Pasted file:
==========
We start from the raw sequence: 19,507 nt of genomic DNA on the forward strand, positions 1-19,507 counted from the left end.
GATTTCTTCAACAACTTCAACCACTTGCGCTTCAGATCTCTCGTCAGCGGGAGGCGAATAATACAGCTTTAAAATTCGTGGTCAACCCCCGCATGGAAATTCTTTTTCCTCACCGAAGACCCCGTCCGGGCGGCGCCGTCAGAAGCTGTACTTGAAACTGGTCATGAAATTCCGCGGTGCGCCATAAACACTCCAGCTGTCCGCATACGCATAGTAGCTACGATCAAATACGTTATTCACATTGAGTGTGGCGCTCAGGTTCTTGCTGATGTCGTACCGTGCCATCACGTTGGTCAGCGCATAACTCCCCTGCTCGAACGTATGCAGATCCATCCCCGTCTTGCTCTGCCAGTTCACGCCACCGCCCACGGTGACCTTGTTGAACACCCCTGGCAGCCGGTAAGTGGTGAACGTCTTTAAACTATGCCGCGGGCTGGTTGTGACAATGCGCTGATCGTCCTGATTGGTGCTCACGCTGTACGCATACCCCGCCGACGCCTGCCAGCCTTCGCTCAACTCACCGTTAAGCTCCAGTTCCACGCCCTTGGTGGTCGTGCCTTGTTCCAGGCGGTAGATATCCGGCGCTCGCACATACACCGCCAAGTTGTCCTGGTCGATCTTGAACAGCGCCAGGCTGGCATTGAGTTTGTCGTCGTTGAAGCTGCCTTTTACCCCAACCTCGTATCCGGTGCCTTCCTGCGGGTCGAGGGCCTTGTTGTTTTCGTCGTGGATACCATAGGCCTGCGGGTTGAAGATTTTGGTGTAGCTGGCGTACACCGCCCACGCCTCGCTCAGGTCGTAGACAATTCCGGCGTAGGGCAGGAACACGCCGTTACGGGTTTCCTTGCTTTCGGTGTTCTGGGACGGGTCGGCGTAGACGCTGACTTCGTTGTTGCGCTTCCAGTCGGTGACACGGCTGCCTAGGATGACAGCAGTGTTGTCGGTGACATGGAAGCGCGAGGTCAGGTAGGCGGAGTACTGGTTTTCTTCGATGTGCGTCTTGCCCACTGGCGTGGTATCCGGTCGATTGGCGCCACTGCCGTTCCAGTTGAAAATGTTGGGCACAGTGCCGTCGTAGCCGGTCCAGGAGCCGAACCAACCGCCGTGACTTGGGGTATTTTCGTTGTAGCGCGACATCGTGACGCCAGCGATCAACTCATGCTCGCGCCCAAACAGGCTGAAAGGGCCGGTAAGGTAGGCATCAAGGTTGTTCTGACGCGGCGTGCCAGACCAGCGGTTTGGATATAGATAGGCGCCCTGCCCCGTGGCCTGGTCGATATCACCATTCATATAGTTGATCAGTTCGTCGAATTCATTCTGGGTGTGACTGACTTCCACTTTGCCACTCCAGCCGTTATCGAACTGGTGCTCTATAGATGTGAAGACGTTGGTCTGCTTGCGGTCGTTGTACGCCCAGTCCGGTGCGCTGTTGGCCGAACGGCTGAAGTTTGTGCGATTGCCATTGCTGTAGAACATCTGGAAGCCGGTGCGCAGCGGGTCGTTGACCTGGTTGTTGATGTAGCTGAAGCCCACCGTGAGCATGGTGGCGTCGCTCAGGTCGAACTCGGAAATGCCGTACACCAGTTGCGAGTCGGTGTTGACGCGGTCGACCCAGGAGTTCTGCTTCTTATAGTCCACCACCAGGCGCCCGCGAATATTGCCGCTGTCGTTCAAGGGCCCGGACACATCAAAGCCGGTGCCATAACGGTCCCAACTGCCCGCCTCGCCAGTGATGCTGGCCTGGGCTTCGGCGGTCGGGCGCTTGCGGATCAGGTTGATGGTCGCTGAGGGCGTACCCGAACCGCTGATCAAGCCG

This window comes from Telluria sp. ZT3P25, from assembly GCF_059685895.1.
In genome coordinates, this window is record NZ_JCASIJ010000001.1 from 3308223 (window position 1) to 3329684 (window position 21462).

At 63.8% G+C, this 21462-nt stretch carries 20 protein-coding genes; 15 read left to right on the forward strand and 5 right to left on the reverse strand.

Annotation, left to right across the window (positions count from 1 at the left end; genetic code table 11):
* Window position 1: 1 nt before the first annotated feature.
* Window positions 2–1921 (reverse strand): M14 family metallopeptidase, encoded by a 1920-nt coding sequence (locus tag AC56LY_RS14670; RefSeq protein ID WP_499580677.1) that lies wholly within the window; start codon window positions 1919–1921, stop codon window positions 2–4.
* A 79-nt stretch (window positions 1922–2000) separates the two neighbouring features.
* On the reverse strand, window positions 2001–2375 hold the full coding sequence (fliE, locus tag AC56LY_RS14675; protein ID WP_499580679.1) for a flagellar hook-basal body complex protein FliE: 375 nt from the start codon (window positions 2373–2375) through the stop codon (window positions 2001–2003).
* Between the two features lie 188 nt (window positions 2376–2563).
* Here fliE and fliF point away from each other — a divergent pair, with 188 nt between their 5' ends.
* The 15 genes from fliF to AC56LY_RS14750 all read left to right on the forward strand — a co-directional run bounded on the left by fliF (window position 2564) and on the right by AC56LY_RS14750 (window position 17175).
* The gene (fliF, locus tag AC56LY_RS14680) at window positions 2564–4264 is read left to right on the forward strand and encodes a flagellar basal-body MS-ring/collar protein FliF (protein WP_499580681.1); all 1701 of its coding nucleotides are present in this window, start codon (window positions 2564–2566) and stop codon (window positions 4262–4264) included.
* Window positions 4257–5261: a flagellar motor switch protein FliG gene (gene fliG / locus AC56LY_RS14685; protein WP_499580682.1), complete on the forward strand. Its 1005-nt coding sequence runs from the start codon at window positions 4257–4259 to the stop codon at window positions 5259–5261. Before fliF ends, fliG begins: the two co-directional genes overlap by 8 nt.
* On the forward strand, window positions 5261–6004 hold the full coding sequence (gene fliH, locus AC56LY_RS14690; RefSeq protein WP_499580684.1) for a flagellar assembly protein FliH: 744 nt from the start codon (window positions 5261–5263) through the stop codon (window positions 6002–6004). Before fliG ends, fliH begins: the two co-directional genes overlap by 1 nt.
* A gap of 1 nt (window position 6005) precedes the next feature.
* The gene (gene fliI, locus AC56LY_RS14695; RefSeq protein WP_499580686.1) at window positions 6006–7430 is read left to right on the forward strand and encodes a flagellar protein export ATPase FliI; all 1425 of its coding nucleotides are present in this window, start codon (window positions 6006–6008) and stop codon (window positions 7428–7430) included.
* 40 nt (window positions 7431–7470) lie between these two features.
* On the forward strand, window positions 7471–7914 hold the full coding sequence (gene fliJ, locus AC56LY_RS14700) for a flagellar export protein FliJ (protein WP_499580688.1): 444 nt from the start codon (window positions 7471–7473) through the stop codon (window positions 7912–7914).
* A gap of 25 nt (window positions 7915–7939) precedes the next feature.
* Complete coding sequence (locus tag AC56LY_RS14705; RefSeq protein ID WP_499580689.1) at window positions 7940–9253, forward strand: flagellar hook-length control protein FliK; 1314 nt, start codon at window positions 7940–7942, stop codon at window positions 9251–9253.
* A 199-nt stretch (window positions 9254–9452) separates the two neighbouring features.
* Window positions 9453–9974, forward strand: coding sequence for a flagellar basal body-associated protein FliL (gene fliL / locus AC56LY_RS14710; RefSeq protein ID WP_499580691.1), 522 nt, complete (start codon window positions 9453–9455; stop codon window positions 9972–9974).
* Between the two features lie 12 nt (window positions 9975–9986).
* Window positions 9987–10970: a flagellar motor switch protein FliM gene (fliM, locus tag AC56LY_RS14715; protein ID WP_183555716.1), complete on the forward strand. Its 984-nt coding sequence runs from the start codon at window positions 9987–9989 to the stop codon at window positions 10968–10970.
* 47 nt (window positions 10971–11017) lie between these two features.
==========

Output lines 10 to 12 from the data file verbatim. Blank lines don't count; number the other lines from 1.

* On the reverse strand, window positions 2001–2375 hold the full coding sequence (fliE, locus tag AC56LY_RS14675; protein ID WP_499580679.1) for a flagellar hook-basal body complex protein FliE: 375 nt from the start codon (window positions 2373–2375) through the stop codon (window positions 2001–2003).
* Between the two features lie 188 nt (window positions 2376–2563).
* Here fliE and fliF point away from each other — a divergent pair, with 188 nt between their 5' ends.